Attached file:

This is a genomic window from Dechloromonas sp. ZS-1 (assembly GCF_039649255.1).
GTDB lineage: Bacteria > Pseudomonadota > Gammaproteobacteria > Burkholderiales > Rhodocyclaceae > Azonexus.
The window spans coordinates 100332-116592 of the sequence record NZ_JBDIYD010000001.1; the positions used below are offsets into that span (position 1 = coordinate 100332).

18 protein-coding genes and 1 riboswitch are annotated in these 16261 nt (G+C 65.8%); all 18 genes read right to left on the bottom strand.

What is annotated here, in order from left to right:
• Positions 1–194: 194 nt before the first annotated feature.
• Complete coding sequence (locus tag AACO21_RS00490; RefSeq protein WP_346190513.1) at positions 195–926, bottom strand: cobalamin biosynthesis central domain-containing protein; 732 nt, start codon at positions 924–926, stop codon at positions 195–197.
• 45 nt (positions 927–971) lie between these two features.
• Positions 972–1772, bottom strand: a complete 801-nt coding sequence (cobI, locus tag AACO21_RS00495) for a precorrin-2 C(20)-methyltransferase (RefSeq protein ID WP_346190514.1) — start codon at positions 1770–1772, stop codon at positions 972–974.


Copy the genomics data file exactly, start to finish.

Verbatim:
This is a genomic window from Dechloromonas sp. ZS-1 (assembly GCF_039649255.1).
GTDB lineage: Bacteria > Pseudomonadota > Gammaproteobacteria > Burkholderiales > Rhodocyclaceae > Azonexus.
The window spans coordinates 100332-116592 of the sequence record NZ_JBDIYD010000001.1; the positions used below are offsets into that span (position 1 = coordinate 100332).

18 protein-coding genes and 1 riboswitch are annotated in these 16261 nt (G+C 65.8%); all 18 genes read right to left on the bottom strand.

What is annotated here, in order from left to right:
• Positions 1–194: 194 nt before the first annotated feature.
• Complete coding sequence (locus tag AACO21_RS00490; RefSeq protein WP_346190513.1) at positions 195–926, bottom strand: cobalamin biosynthesis central domain-containing protein; 732 nt, start codon at positions 924–926, stop codon at positions 195–197.
• 45 nt (positions 927–971) lie between these two features.
• Positions 972–1772, bottom strand: a complete 801-nt coding sequence (cobI, locus tag AACO21_RS00495) for a precorrin-2 C(20)-methyltransferase (RefSeq protein ID WP_346190514.1) — start codon at positions 1770–1772, stop codon at positions 972–974.